"Bullshit" Is One Word, "Performance Review" Two

    I had just arrived in the newsroom for my shift as a copy editor when a manager came over to my desk and declared, “We need to discuss your goals.” I was 66 years old - past retirement age, damn near old enough to be his father - and
he wants to discuss my “goals.”

    “Go away,” I told him. Preparing to take over the main desk was always an extremely hectic part of the day. I was "reading in," as journalists call it, looking at all the stories that had been edited that day by the main desk. It was impossible to read every story from start to finish, so you skimmed some, skipped some and made sure you thoroughly read the big ones you knew would be changing once you took over the desk.

   Floyd, the name we'll give the manager, wasn't attuned to the idea of a right time and place to do things. Like a squirrel digging for nuts, Floyd kept at it. “We have to discuss your goals sometime. It’s part of your Performance Review.”

    “Well, we’re not doing it now. Go away!”

    Floyd was both dense and tone deaf.  He wouldn’t go away. If only Floyd were as dogged in fleshing out a good story. The Performance Review had to be done, he said. I wasn’t going to budge either. It was a crock - something dreamed up by the morons in Human Resources who had nothing to do and, worst of all, absolutely no experience in newsrooms. They all ought to be fired, I said, several times in several ways. This back and forth continued, with the volume of each exchange rising, until the magic words came out.

    “Go fuck yourself,” I said.

    Why does anyone say that? It’s a physical impossibility for most of us, isn’t it? It has to be or otherwise every country in the world would have a jobless rate of over 98% because most everyone would be home - fucking themselves.

    Floyd reddened - a condition associated with self-fucking - and accused me of being incapable of a civil conversation and suggested it was time to retire.Then the squirrel left without finding his nuts. Perhaps he went looking for them elsewhere. He didn’t come in for the next two or three days.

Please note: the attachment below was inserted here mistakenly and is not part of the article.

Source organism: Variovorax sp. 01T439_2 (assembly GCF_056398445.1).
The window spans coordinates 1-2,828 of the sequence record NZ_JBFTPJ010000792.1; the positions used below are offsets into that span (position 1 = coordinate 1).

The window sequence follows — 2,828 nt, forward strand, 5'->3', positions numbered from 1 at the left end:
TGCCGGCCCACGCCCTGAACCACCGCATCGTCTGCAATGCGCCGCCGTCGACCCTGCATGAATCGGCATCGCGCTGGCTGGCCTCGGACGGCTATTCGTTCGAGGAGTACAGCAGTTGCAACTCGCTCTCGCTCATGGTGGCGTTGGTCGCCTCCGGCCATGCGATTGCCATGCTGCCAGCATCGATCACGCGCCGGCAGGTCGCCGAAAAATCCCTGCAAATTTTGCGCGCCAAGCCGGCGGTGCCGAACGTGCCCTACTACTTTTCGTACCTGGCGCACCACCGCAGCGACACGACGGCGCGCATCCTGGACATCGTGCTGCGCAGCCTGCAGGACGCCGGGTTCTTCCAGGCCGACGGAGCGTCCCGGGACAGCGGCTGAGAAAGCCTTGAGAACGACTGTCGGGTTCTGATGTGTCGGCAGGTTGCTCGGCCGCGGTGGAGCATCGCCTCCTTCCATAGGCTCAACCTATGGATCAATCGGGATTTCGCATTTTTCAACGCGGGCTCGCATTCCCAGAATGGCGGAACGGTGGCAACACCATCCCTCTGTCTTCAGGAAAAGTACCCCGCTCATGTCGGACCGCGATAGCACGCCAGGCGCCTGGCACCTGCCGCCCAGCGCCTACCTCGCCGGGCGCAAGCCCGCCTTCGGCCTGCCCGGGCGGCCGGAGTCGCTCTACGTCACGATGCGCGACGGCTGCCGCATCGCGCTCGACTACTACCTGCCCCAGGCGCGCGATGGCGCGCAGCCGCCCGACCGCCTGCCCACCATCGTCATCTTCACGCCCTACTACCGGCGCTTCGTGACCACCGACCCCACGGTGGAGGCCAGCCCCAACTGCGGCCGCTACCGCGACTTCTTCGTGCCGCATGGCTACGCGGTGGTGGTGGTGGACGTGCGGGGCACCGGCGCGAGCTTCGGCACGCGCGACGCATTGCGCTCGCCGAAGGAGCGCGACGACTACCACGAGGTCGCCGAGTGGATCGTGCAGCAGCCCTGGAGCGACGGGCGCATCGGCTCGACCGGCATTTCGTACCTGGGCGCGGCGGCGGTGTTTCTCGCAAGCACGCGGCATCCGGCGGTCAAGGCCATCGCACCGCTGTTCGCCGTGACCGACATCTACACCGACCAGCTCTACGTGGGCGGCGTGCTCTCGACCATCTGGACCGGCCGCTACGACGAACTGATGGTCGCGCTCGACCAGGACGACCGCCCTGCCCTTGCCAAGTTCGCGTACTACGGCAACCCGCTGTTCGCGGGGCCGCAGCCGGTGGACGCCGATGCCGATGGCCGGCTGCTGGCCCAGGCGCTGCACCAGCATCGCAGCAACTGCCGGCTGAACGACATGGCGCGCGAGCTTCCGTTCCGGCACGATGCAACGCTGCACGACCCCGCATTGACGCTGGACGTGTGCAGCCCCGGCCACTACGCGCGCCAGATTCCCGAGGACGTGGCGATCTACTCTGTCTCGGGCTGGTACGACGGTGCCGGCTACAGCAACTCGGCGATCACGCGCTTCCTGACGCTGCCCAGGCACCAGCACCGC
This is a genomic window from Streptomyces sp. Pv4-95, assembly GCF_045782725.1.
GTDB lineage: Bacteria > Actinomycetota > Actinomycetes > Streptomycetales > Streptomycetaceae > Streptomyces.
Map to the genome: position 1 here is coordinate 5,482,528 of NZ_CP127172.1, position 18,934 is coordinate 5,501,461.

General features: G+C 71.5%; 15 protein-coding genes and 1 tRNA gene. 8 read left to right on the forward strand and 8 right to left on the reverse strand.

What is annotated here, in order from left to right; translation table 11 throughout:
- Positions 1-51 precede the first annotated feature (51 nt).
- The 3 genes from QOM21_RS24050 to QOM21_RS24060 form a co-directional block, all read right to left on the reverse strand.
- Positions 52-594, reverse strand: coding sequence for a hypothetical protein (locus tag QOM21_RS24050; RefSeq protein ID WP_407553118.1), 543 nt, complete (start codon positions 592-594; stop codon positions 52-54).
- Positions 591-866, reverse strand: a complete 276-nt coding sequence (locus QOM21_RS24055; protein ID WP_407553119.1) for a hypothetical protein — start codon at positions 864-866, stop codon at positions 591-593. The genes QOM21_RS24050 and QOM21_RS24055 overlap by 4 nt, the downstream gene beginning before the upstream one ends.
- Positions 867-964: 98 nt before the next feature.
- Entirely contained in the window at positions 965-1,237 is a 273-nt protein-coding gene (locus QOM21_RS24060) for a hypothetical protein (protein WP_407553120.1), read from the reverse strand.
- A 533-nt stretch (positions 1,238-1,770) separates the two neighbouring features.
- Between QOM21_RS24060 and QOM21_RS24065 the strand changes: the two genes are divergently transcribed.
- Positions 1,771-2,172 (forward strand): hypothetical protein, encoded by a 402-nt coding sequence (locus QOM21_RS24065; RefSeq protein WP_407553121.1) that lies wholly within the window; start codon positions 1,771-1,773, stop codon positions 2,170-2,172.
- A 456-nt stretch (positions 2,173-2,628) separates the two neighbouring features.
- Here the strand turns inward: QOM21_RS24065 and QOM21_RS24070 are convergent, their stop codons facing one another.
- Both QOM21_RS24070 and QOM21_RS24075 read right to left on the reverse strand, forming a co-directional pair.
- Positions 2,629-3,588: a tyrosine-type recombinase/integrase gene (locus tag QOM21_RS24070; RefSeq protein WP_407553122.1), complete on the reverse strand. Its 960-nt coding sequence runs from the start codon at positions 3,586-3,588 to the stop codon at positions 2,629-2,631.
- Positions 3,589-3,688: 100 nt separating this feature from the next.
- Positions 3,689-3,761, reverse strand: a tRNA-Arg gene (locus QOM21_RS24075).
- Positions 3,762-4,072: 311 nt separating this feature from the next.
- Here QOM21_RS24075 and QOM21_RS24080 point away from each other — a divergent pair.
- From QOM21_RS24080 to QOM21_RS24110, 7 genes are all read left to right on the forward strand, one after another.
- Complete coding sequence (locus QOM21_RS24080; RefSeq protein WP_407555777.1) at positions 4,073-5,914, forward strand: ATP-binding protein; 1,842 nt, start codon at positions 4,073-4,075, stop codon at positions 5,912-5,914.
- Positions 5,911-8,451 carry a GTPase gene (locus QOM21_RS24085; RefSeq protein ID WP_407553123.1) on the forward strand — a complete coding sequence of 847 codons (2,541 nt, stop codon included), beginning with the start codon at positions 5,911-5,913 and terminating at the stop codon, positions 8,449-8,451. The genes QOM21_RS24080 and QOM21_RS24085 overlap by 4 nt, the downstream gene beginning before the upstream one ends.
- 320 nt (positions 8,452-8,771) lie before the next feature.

I concede I was out of line, but if this twinky felt he had a chore to do - and I’m sure he did - then there had to be a better way to alert an editor about to take charge of the desk that sometime soon the two of them had to set a time to sit down and talk about the Performance Review. We did that the next time Floyd showed up, agreeing that we would get this nonsense over with two days down the road.

     We met in the conference room with its breathtaking view of parking garages, and, while I was admiring the scene, Floyd handed me the damn thing and said my overall rating wasn’t just his opinion but the collective judgment of every manager in the unit. After only a glance at a couple of pages, I let him have it. My editorial skills got the highest possible marks, 5s, but right below those was a 2 and the word “outbursts.” In the language of the Gods of Management, “Larry must control his outbursts.” Hello? If you “control” an “outburst,” it isn’t an “outburst.” It’s whining. 

     A second 2 caught my eye; “Larry must work on his people skills.”

     “You think everything’s fine here, don’t you. If I’d just shut up, things would be perfect.”

     Floyd was quick with a “No, no. We value your judgment and want you to point out problems but try ….”                               

     “Bullshit. You want a newsroom full of wusses. You don’t want to hear it when one of our reporters or AP butchers a story or misses the point completely. And it happens all the time, all the God damn time.”